Streaming services have increasingly become the dominant form of television consumption for a number of years now. With the Netflix (NASDAQ:NFLX) model blazing a trail for quite some time now, other major media heavyweights such as Amazon (NASDAQ:AMZN) and Roku (NASDAQ:ROKU) have been eating into its market share, and industry giants like Disney (NYSE:DIS) and Apple (NASDAQ:AAPL) have hopped on those tailwinds with their own recently launched platforms.
Consumers are now spoiled for choice in the once monopolized streaming industry, and so too are investors hoping to benefit on the surge in demand for the streaming medium. Here, we’ll follow up on our piece from August in which we assessed the stocks that could steal Netflix’s throne by looking at how the recently launched Diseny+ and AppleTV+ services have fared in their first few weeks of availability, as well as how other preexisting services such as Roku and Amazon Prime have gotten on in the intervening months.
The new service from Disney officially launched in North America on November 12, and judging by its suite of programming and its considerably undercut fee compared to Netflix, it is perhaps the greatest contender to the title of streaming service supreme. Labeled as the future of the company, Disney+ definitely offers the best range of choice. With 7,000 episodes and 500 films, the service features loads of classics from Home Alone to Toy Story, as well as new content from Star Wars and Marvel and all 30 seasons of The Simpsons—all for a market low of $7.00 per month.
The service has suffered a few teething problems with buffering, as well as a worrying hack that has seen thousands of accounts sold online already for as low as $3.00. However, from an investor’s point of view, the early uptake of the service is definitely too strong to ignore. The Disney+ app has been downloaded more than 15.5 million times since November 12, and has generated over $5 million USD through in-app purchases. Millions of people are not only downloading the app but are also forgoing the free trial for a paid subscription.
Since November 12, Disney stock has seen some of its biggest gains of the year and currently trades near an all-time peak at $151.48. There’s no denying that Disney+ is the future of the entertainment giant’s operations, and could be the future of your investment portfolio also if you so chose.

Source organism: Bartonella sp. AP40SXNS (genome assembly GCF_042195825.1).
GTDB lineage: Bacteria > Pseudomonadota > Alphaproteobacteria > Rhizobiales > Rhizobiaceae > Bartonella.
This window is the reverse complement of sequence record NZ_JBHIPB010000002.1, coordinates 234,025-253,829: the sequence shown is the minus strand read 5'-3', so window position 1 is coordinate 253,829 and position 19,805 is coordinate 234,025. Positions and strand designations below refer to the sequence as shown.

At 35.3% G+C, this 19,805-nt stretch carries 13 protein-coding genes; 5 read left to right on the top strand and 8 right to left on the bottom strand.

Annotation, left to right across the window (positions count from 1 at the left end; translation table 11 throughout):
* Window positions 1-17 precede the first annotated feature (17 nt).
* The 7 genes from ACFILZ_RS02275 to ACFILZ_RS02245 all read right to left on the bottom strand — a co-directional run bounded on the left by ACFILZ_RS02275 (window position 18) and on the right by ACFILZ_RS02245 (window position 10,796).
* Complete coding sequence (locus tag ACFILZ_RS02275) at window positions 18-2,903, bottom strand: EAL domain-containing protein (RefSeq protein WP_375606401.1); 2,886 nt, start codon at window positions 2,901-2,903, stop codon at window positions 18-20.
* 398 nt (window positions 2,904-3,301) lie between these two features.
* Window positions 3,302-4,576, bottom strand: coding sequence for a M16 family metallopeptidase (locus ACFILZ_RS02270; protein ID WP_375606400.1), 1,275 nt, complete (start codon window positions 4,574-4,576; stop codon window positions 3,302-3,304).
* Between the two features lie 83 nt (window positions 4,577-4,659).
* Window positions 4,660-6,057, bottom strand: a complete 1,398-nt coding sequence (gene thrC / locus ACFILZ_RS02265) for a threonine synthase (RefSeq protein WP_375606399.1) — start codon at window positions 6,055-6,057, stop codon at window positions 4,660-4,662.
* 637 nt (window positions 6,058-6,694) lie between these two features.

The streaming service from the world’s leading phone maker launched on November 1 to considerably less rapturous applause than its Disney counterpart. While the service lacks the breadth of content that Disney+ boasts, its price tag of just $5.99 per month is one of the lowest on the market, as well as a free year being offered to purchasers of new Apple devices, of which there are sure to be many approaching Christmas, and to Apple Music Student members, a key demographic in the streaming wars.
While the content may be lacking in some departments, it’s not without a few highlights that could be major pulling points. The Morning Show starring Steve Carrell and Jennifer Anniston has been released to positive reviews, while Oprah’s Book Club is sure to be a big pull also. From the offset, it looks as though Apple will be placing more emphasis on pushing big names rather than organic content.
Current figures for the uptake of AppleTV+ are scarce, but the company is predicting it will bring in 100 million subscribers by this time in 2020, although that figure is most likely boosted by the giveaway on new devices. Nonetheless, it still pushes Apple closer to Netflix’s base of 160 million subscribers. Apple shares are up 10% to $267.84 since the launch of the service, with seasonal spending and the launch of the new iPhone also factors in those gains.
The Best of the Rest
Roku was arguably the stock success story of the year, rocketing over 500% in a few short months from $27.02 to a peak of $169.86. While recent months haven’t been as astonishing, the stock is still well above its 2019 opening price. Roku has the advantage of offering a single payment non-subscription service, which starts for as little as $30. This streaming stock remains a good one to watch because it integrates other streaming services into its platform, meaning increased competition in the sector actually stands to benefit Roku.
Amazon Prime Video has been around a little longer than some of its recent competitors, receiving its worldwide launch back in 2016. It was the first real threat to Netflix’s dominance but has failed to really steal any of its subscriber base in the way Disney and Apple threaten to. Still, Amazon Prime’s worldwide subscribers are now over 75 million and could reach 100 million by the end of 2020, according to BMO Capital, although many likely bought in for the other services available via Prime.
If the streaming wars were a marathon, we’d probably be at the first-mile marker by now. Real competition in the field has been largely absent until now, and the two major competitors in Apple and Disney are still working out the kinks in their systems. Disney looks to have burst out the strongest, but the ability of Apple to hand its platform to anyone with an Apple device is a pulling point that can’t be underestimated—just ask U2.
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